Trump’s Thin Skin

by Joe Peyronnin Hofstra Journalism Professor 01.06.2016

Donald Trump unleashed a series of angry attacks on the press, including personal insults directed at some reporters attending his news conference Tuesday. He called an ABC News reporter “a sleaze” and at another point said, “I think the political press is among the most dishonest people I have ever met, I have to tell you.” Of course, Trump has benefitted from more that $2 billion in free media coverage so far this campaign, according to a New York Times report in March, and his 40 minute news conference was carried live on the cable news channels.

Trump’s harsh attack appeared to serve many purposes for him. First, taking on the press makes him look strong to his supporters because it is so unpopular with Republicans. Second, Trump intended to change the subject from legitimate press inquiries about his handling of the veterans’ fundraiser into a story about the unfair press. Trump was also attempting to draw attention away from growing questions about the unethical practices of the now defunct Trump University, which is the subject of a federal lawsuit that has resulted in the release of embarrassing testimony from former employees.

The issue that triggered Trump’s diatribe Tuesday was $6 million he and his campaign spokespersons had repeatedly claimed since January that he had raised to help America’s veterans. Trump had cancelled his participation in a Fox News debate in January because he was mad with how the network was treating him, and instead held a rally to raise money for veterans. At the fundraiser he announced that the event had raised $6 million, including $1 million from Donald Trump himself.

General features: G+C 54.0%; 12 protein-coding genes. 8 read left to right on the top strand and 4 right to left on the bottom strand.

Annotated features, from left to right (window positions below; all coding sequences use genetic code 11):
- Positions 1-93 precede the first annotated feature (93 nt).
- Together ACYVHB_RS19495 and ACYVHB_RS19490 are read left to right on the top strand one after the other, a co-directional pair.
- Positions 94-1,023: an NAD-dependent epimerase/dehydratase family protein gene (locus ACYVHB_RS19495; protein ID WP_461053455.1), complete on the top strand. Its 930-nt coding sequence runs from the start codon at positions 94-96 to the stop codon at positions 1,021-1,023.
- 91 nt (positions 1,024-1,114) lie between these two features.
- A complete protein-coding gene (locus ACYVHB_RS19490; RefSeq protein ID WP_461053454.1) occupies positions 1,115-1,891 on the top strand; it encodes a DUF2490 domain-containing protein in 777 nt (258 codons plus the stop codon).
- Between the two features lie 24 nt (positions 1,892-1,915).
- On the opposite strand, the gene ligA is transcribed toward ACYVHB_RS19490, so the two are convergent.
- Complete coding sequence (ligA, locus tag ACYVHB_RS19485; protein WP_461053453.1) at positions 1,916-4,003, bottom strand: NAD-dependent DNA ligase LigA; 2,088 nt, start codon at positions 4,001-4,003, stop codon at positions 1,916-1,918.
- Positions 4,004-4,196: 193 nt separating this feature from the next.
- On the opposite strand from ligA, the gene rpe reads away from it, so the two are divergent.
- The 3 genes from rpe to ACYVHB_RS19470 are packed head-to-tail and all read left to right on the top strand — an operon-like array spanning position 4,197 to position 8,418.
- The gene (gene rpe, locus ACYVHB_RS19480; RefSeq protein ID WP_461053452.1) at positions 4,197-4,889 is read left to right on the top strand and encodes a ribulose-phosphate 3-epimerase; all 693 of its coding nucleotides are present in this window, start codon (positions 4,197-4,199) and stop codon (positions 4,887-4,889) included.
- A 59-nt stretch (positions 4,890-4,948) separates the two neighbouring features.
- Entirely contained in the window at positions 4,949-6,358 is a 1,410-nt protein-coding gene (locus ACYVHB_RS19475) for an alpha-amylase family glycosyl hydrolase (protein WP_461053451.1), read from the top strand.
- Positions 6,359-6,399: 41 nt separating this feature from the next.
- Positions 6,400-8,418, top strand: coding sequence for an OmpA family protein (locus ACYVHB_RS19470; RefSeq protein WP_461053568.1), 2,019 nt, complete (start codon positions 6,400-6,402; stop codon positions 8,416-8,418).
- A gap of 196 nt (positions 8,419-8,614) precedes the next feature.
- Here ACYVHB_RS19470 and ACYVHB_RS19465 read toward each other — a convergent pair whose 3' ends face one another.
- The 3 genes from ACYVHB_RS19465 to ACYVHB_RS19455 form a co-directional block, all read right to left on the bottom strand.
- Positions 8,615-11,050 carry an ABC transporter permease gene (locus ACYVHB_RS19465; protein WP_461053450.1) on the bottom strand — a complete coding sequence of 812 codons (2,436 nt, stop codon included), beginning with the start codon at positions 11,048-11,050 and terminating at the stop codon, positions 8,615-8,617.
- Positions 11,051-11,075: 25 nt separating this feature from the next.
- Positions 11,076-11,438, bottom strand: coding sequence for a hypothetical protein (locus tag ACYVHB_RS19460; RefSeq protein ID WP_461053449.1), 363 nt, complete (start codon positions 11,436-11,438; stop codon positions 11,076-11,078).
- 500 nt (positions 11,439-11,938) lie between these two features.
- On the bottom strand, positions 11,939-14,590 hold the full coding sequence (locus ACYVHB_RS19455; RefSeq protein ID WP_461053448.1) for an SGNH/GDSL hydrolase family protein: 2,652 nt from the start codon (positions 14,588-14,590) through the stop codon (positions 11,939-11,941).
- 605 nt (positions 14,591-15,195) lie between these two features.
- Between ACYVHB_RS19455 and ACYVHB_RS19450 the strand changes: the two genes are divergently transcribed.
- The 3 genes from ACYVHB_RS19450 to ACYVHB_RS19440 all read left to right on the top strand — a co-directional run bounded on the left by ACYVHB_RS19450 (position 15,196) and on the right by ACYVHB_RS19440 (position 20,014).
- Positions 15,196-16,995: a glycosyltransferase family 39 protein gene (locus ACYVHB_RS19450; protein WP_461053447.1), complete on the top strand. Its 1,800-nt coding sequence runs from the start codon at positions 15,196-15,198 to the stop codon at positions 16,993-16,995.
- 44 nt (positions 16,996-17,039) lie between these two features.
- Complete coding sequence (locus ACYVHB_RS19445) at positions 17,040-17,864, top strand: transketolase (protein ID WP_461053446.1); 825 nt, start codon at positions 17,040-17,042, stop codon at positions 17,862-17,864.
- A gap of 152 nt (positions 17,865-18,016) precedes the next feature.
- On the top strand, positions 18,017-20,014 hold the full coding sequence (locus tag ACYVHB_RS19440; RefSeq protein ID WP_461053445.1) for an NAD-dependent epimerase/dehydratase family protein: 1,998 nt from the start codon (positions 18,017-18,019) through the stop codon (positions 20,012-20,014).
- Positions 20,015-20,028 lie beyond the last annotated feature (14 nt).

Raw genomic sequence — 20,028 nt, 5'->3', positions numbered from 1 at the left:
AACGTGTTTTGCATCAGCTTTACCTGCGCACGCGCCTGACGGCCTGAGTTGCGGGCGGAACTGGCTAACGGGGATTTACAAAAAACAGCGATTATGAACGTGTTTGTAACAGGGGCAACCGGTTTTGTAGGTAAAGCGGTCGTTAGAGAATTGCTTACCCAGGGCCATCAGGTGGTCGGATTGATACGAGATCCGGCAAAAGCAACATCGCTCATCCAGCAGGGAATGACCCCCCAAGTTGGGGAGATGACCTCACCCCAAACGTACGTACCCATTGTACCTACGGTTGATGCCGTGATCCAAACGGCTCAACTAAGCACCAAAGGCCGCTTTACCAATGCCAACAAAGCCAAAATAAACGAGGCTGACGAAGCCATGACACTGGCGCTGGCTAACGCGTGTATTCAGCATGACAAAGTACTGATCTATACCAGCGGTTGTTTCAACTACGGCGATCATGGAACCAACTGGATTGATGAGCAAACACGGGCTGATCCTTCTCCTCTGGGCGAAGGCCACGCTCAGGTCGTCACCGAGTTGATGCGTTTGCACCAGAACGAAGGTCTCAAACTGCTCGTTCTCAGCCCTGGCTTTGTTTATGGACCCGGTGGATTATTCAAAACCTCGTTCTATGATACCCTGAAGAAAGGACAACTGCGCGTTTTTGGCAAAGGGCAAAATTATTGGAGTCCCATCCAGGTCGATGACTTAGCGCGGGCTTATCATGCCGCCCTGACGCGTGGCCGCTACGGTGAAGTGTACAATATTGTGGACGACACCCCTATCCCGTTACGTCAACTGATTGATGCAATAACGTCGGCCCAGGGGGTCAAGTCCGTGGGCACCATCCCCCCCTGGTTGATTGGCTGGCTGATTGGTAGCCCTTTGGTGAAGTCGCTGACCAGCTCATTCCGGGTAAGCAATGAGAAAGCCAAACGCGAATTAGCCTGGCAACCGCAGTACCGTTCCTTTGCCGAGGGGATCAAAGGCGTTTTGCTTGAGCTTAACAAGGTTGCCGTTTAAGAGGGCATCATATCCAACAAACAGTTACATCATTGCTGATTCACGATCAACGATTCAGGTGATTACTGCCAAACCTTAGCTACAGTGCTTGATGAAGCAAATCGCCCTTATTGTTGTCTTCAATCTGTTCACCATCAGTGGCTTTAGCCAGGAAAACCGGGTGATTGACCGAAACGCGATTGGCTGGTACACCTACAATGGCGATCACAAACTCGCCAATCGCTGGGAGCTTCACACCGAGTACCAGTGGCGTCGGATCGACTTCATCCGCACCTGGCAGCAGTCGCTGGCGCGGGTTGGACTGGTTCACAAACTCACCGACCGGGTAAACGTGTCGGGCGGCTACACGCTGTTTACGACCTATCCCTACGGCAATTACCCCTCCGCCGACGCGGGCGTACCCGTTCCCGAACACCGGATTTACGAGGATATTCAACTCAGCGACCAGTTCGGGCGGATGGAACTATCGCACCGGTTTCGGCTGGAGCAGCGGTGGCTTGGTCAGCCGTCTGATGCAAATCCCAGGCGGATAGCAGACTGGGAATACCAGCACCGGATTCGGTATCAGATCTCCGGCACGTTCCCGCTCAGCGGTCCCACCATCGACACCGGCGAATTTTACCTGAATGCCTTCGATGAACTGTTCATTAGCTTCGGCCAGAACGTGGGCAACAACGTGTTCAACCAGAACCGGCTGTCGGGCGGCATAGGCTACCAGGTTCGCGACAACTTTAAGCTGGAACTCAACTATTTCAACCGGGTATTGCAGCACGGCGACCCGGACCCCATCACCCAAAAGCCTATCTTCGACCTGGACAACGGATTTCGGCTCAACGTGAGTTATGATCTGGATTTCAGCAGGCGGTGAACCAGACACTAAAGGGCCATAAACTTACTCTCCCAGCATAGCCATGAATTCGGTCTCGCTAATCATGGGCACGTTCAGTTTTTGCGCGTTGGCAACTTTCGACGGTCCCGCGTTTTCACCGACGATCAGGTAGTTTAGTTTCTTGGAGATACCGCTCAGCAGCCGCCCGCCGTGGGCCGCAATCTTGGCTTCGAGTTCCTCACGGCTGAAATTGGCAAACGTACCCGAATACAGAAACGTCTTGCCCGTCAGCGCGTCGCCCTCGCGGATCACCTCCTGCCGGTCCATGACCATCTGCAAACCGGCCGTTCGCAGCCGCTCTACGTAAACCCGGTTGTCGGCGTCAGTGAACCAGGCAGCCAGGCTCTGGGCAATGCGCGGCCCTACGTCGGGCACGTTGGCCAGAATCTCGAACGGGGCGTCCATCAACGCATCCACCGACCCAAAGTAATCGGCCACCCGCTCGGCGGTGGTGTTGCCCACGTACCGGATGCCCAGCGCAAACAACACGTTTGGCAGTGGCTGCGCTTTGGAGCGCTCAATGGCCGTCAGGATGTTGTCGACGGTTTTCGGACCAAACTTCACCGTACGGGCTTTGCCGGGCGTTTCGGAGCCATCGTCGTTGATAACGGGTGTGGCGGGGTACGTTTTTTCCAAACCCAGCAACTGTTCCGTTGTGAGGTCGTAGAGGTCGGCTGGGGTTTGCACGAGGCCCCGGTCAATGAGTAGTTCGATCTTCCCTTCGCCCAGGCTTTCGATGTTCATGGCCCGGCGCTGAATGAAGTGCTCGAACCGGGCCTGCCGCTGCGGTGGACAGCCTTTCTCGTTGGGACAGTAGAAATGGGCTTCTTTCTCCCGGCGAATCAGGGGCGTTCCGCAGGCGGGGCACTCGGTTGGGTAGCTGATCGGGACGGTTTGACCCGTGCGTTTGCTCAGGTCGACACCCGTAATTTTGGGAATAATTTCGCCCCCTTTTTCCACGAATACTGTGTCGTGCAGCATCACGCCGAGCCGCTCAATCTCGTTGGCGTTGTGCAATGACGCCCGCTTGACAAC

Some veterans’ organizations subsequently raised questions about how much money was pledged, and exactly where it was being donated. Reporters began to follow up on the status of the money. Last week The Washington Post published a story with the headline, “Four months after fundraiser, Trump says he gave $1 million to veterans group.” Tuesday Trump provided details of how much money he said had been raised and to what veterans’ organizations the funds had been distributed. He also displayed a copy of the $1 million check he had written just last week to a veterans’ organization.

Trump campaigns on his success as a businessman, repeatedly saying he knows how to get things done, and that “I am a unifier.” But he has consistently shown he has thin skin when it comes to criticism, and his default tactic is to immediately attack his critics. Most often his vitriolic retorts are in the form of personal insults rather than facts.

“The press should be ashamed of themselves,” he said Tuesday, “You make me look very bad.” He singled out political reporters as “Unbelievably dishonest.” He sarcastically referred to a CNN reporter as “A real beauty.” In January, Trump took on Fox News anchor Megan Kelly after she asked some tough questions at a debate. Trump tweeted, “I refuse to call Megyn Kelly a bimbo, because that would not be politically correct. Instead I will only call her a lightweight reporter.” And at rallies Trump regularly points to the camera stand and calls the press “slime” and “disgusting” to the cheers of his followers.